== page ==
The Fischer Esterification Experiment

Organic compounds that are classified into the ester group are commonly associated with very pleasant smelling fragrances. These esters can be synthesized by combining a carboxylic acid with an alcohol while using a mineral catalyst. By causing a reaction between ethanoic acid, more commonly known as acetic acid, and 3-methyl-1-butanol or isopentyl alcohol, the ester isopentyl acetate (3-methyl-1-butyl ethanoate) is produced. Isopentyl acetate is easily recognizable by the strong, “banana,” odor. This ester is used to give perfumes, foods, and beverages their fragrance and is a major component of banana oil. In order to synthesize isopentyl acetate, glacial acetic acid undergoes esterification with isopentyl alcohol.

Before the process of esterification can begin, the starting material acetic acid must be obtained. Acetic acid can either be found naturally or produced synthetically. In nature, this acid is found as a product of the oxidation of ethanol. Acetic acid is the major organic component of vinegar. If the sugars in apple cider or grape juice are allowed to ferment ethanol is formed initially, but prolonged fermentation leads to acetic acid. Acetic acid dissolves most simple organic compounds, and it has a convenient boiling point (118 C). In this experiment acetic acid is both the solvent and reactant. Using an excess of acetic acid also helps to drive the equilibrium toward the desired product (Mohrig, Hammond, Morrill, and Neckers). Once the method for producing acetic acid is known, we can add isopentyl alcohol in attempt to produce isopentyl acetate. By understanding the process involved in producing isopentyl acetate, a substantial amount of surplus can be produced allowin the extensive research that needs to be performed to truly understand the significance of this ester outside of the perfume and banana oil field.

Initially, the only thing given concerning the synthesis of the product was the structure and it”s respective common name. With this limited amount of information one has to come up with the reagents needed to form isopentyl acetate using the esterification process. Using basic knowledge about how esters are formed from combining a carboxylic acid and an alcohol, one can determine that isopentyl alcohol and glacial acetic acid are the reagents that would form isopentyl acetate via esterification.

Began by combing 16 ml of isopentyl alcohol and 22 ml of glacial acetic acid; These specific amounts were used because a limit (between 5g-10g) had been set on the amount of limiting reagent being used. In order for this reaction to take place, a catalyst was required so sulfuric acid was used. The process of esterification was started by assembling a reflux apparatus and beginning to heat this mixture at 60oC for an hour. While this mixture was heating, it changed from a foggy appearance dark yellow color almost immediately. Also, after about 8 minutes of boiling, an obvious odor of banana could be smelt. Upon removing this mixture after the hour of boiling was over, the sweet, fruity, banana smell was very strong and distinct and the solution was very dark yellow. After successful completion of forming this product, this mixture was put into a separatory funnel washed with 50 ml of distilled water and the lower aqueous layer was drained out, separating it from the upper organic layer.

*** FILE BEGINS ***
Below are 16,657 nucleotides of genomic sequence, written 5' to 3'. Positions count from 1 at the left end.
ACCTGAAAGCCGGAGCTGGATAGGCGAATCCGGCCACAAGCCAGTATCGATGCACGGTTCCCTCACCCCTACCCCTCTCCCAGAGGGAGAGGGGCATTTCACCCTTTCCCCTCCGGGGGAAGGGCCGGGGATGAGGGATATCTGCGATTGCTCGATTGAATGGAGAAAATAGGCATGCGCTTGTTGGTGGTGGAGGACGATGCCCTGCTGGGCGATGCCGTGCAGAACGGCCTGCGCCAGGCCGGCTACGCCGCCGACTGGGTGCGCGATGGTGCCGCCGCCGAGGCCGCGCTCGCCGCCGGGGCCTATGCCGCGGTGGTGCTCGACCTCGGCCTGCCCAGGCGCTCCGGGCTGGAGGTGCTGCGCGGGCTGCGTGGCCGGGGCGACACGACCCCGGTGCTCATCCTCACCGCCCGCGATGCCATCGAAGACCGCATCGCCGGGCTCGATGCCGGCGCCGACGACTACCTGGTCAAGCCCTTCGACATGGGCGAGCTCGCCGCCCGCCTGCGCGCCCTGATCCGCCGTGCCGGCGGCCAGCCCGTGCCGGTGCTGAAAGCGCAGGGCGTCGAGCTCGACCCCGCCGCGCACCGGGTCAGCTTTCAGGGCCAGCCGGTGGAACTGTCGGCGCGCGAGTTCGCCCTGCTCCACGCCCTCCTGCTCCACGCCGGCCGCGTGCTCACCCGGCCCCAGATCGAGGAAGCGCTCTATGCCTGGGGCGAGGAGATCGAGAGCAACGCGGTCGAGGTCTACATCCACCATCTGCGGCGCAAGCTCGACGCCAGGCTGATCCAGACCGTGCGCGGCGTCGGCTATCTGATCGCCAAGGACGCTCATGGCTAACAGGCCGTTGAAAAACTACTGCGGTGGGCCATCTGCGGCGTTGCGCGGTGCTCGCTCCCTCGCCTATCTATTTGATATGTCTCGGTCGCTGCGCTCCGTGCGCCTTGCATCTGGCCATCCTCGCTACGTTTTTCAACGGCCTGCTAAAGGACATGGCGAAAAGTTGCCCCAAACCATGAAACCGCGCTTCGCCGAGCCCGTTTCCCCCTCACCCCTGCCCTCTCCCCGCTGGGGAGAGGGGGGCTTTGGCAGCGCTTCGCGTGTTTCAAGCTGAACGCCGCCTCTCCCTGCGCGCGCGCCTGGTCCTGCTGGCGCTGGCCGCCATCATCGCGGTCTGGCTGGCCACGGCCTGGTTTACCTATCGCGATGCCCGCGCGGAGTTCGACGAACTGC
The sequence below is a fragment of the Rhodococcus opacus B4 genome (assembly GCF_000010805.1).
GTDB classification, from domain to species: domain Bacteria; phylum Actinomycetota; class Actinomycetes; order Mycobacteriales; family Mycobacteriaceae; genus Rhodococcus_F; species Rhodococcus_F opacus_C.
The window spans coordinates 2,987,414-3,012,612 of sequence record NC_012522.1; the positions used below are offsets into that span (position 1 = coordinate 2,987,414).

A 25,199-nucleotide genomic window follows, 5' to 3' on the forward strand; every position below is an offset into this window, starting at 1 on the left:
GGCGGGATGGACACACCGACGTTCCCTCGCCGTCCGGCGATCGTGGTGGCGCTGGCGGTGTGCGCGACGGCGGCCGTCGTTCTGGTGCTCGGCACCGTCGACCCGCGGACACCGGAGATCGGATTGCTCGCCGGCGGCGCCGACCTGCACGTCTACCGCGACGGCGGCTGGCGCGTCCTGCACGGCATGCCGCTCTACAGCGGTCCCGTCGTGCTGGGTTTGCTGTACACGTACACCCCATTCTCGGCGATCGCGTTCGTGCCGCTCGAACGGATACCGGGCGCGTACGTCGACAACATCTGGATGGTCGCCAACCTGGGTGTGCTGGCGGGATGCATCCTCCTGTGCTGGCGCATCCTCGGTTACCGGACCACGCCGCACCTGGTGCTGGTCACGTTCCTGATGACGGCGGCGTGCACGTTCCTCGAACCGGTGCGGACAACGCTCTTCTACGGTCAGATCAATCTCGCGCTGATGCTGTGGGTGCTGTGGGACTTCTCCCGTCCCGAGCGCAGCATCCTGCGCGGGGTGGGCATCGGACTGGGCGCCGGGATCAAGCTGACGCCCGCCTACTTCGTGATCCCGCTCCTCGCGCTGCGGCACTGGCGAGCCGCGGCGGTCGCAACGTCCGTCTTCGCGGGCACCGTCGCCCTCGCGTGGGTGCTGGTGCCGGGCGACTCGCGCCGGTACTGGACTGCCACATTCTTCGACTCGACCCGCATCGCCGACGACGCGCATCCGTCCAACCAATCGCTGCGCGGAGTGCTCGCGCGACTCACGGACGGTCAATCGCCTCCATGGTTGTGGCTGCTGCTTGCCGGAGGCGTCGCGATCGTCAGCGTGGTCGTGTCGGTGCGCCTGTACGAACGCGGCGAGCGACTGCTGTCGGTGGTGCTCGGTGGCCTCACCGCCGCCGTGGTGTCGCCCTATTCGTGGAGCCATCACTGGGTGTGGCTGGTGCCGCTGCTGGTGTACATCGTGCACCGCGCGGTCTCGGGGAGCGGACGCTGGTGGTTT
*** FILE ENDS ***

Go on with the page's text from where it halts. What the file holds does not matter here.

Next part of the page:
This just described was necessary in order to remove the excess acid from the product. Then sodium bicarbonate was used in the same way that the water was used to separate further all the impurities that my compound was likely to have picked up. These steps were repeated until the layer that was being drained out could turn litmus paper blue. After this “work-up” part of the procedure, anhydrous calcium chloride was added as a drying agent and let to sit for 10-15 minutes. Next decant the product from the calcium chloride. Now, the only thing left to do is to remove impurities left in the compound. Using a ratovac to evaporate the remaining impurities did this. One should not only used the low vac, but also use the high vac to make sure that the only thing left in the flask is the actual product isopentyl acetate. After this long procedure was completed the product was weighed and the % yield was determined to be 38.322%.